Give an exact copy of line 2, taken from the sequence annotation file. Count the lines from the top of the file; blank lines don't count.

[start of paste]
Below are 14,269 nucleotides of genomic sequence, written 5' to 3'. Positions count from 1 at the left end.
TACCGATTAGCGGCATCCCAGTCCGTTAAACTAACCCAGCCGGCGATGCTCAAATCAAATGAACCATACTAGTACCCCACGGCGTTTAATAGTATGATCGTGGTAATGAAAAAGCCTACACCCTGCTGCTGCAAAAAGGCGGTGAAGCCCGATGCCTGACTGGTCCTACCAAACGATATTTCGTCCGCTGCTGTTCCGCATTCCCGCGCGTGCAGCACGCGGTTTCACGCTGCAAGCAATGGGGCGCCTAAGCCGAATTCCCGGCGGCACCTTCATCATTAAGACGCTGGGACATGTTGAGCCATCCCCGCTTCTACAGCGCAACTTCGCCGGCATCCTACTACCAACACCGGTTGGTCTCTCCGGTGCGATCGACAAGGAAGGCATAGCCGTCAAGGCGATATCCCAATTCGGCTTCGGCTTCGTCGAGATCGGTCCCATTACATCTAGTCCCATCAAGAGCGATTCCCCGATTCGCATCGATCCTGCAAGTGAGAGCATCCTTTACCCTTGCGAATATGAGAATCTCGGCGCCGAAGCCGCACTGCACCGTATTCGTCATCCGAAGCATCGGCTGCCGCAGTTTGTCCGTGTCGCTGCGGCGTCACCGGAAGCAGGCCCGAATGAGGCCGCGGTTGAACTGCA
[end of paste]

TACCGATTAGCGGCATCCCAGTCCGTTAAACTAACCCAGCCGGCGATGCTCAAATCAAATGAACCATACTAGTACCCCACGGCGTTTAATAGTATGATCGTGGTAATGAAAAAGCCTACACCCTGCTGCTGCAAAAAGGCGGTGAAGCCCGATGCCTGACTGGTCCTACCAAACGATATTTCGTCCGCTGCTGTTCCGCATTCCCGCGCGTGCAGCACGCGGTTTCACGCTGCAAGCAATGGGGCGCCTAAGCCGAATTCCCGGCGGCACCTTCATCATTAAGACGCTGGGACATGTTGAGCCATCCCCGCTTCTACAGCGCAACTTCGCCGGCATCCTACTACCAACACCGGTTGGTCTCTCCGGTGCGATCGACAAGGAAGGCATAGCCGTCAAGGCGATATCCCAATTCGGCTTCGGCTTCGTCGAGATCGGTCCCATTACATCTAGTCCCATCAAGAGCGATTCCCCGATTCGCATCGATCCTGCAAGTGAGAGCATCCTTTACCCTTGCGAATATGAGAATCTCGGCGCCGAAGCCGCACTGCACCGTATTCGTCATCCGAAGCATCGGCTGCCGCAGTTTGTCCGTGTCGCTGCGGCGTCACCGGAAGCAGGCCCGAATGAGGCCGCGGTTGAACTGCA